A day after the Justice Department filed suit to block publication of former national security adviser John Bolton's new book, The Room Where It Happened: A White House Memoir (Simon & Schuster), whose pub date is next Tuesday, multiple media outlets are reporting on the many shocking accounts of his 17 months working for President Trump and his administration. (Last night the Justice Department asked a judge for a temporary restraining order blocking publication of the book, a move S&S called "a frivolous, politically motivated exercise in futility. Hundreds of thousands of copies of [the book] have already been distributed around the country and the world. The injunction as requested by the government would accomplish nothing.")
Among the revelations in the book:
"President Trump's decision-making consistently prioritized his re-election and family's well-being ahead of the national interest," the Wall Street Journal wrote. Bolton "describes 'obstruction of justice as a way of life' inside the Trump White House and denounces what he says is the president's penchant to 'give personal favors to dictators he liked.' "
In addition, the Journal, which published an official excerpt from the book, too, said, "Mr. Bolton defends his decision not to participate in the House's impeachment inquiry, and criticizes Democratic leaders for narrowing the scope of their investigation. Had the House focused on Mr. Trump's broader behavior, Mr. Bolton writes, there might have been a greater chance to persuade Republicans that the president had committed 'high crimes and misdemeanors.' "
The Journal called The Room Where It Happened "a scathing rebuke of a sitting president by one of his own former senior advisers and, as Mr. Bolton describes it, a warning to conservatives ahead of the 2020 election."
The New York Times emphasized that the book "describes several episodes where the president expressed willingness to halt criminal investigations 'to, in effect, give personal favors to dictators he liked,' citing cases involving major firms in China and Turkey."
Concerning China, for example, "Mr. Trump overtly linked trade negotiations to his own political fortunes by asking President Xi Jinping of China to buy a lot of American agricultural products to help him win farm states in this year's election. Mr. Trump, he writes, was 'pleading with Xi to ensure he'd win. He stressed the importance of farmers, and increased Chinese purchases of soybeans and wheat in the electoral outcome.' "
The Washington Post added that at the same meeting, "Xi also defended China's construction of camps housing as many as 1 million Uighur Muslims in Xinjiang--and Trump signaled his approval. 'According to our interpreter,' Bolton writes, 'Trump said that Xi should go ahead with building the camps, which Trump thought was exactly the right thing to do.' "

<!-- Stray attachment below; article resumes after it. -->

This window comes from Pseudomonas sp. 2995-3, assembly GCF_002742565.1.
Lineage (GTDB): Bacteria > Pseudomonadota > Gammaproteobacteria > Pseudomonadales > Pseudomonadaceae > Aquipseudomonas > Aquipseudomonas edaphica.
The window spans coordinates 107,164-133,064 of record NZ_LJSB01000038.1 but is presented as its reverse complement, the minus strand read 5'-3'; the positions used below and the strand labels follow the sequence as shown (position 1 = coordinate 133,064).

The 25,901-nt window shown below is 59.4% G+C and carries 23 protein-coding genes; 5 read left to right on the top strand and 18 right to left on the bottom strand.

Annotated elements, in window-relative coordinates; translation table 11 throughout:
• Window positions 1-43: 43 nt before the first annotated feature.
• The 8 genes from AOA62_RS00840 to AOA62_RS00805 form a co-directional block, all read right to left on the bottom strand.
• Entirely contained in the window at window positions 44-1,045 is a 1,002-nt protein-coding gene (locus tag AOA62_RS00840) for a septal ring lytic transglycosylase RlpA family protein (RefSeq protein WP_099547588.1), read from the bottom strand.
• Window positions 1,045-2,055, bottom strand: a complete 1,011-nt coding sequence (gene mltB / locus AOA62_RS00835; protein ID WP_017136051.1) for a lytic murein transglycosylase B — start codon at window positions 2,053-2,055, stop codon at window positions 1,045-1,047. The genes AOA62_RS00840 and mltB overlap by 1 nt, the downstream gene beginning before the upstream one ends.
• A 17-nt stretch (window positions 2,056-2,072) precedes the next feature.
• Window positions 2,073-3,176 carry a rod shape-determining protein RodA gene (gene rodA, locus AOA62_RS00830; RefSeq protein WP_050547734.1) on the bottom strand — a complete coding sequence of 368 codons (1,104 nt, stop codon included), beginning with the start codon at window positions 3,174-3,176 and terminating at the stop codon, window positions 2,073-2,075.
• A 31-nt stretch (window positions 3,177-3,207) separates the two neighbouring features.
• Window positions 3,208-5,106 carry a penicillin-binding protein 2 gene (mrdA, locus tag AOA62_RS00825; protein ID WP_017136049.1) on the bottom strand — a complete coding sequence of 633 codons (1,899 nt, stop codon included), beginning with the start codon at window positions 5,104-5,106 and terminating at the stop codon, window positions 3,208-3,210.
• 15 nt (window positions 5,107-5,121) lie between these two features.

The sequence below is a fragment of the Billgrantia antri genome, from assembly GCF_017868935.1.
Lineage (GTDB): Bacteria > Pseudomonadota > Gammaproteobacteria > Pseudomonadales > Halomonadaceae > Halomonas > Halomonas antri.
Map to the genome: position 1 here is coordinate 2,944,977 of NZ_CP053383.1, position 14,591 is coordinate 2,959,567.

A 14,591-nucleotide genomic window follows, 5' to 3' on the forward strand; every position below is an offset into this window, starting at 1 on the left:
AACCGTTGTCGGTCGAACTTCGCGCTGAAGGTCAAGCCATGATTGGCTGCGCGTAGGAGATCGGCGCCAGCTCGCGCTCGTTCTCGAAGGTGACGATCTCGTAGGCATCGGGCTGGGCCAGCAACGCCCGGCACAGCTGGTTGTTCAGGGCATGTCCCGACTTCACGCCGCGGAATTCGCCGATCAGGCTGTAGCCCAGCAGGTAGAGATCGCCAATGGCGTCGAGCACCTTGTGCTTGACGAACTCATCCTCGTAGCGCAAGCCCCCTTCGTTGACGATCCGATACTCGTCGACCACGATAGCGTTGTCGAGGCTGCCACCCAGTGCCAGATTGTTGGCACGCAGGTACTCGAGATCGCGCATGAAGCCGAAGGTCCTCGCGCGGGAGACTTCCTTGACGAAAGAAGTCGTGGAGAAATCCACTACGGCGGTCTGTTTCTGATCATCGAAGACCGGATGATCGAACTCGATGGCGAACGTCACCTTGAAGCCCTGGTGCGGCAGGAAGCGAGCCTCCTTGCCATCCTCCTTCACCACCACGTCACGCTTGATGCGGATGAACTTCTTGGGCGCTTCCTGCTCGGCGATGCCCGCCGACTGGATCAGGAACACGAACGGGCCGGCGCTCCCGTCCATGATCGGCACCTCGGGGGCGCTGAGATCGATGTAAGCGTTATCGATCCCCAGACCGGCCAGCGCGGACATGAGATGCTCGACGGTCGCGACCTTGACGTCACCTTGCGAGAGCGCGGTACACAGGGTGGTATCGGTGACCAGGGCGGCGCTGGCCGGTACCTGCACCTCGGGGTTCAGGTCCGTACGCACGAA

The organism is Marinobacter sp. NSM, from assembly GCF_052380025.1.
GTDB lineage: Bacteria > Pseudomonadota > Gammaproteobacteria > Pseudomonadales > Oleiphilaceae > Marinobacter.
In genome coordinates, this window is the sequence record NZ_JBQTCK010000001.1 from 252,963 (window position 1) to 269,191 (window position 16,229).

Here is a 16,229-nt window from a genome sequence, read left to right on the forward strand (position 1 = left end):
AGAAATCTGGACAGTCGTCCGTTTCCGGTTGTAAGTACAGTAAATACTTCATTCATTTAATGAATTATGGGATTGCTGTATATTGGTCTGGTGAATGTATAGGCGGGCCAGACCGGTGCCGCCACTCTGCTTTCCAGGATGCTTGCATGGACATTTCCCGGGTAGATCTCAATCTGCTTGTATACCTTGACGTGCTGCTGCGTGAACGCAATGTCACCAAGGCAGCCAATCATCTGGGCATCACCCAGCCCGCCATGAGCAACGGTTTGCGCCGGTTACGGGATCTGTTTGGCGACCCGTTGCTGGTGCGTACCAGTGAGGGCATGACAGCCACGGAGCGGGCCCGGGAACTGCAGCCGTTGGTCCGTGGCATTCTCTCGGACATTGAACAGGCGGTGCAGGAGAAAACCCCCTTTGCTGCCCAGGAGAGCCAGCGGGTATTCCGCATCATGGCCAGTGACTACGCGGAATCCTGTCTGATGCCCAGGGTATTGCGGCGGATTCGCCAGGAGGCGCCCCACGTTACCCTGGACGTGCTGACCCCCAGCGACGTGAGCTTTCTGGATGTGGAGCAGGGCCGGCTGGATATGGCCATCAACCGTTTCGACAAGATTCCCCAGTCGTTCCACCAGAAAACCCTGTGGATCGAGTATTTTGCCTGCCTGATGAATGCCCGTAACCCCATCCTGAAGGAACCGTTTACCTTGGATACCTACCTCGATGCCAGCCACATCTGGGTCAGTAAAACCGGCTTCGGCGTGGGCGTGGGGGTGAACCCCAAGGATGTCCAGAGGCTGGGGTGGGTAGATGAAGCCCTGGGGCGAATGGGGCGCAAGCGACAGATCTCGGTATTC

The Post also noted other "shocking statements" made by the president. "Trump said invading Venezuela would be 'cool' and that the South American nation was 'really part of the United States,' " the Post continued. "Bolton says Trump kept confusing the current and former presidents of Afghanistan, while asking Japanese Prime Minister Shinzo Abe to help him strike a deal with Iran. And Trump told Xi that Americans were clamoring for him to change constitutional rules to serve more than two terms, according to the book.
"He also describes a summer 2019 meeting in New Jersey where Trump says journalists should be jailed so they have to divulge their sources: 'These people should be executed. They are scumbags,' Trump said, according to Bolton's account."
As for the accusations at the heart of the House's impeachment of the president, the Times wrote, Bolton "provides firsthand evidence of his own that Mr. Trump explicitly linked the security aid to investigations involving [Joe] Biden and Hillary Clinton. On Aug. 20, Mr. Bolton writes, Mr. Trump 'said he wasn't in favor of sending them anything until all the Russia-investigation materials related to Clinton and Biden had been turned over.' "
The Times also called the book "a withering portrait of a president ignorant of even basic facts about the world, susceptible to transparent flattery by authoritarian leaders manipulating him and prone to false statements, foul-mouthed eruptions and snap decisions that aides try to manage or reverse.
"Mr. Trump did not seem to know, for example, that Britain is a nuclear power and asked if Finland is part of Russia, Mr. Bolton writes. He came closer to withdrawing the United States from NATO than previously known."
The Justice Department claims that the book contains classified material, but publisher Simon & Schuster indicated there was a different concern driving the White House. In a statement on Tuesday, S&S said, "The lawsuit filed by the Department of Justice to block John Bolton from publishing his book, The Room Where It Happened, is nothing more than the latest in a long running series of efforts by the Administration to quash publication of a book it deems unflattering to the President. Ambassador Bolton has worked in full cooperation with the [National Security Council] in its pre-publication review to address its concerns and Simon & Schuster fully supports his First Amendment right to tell the story of his time in the White House to the American public."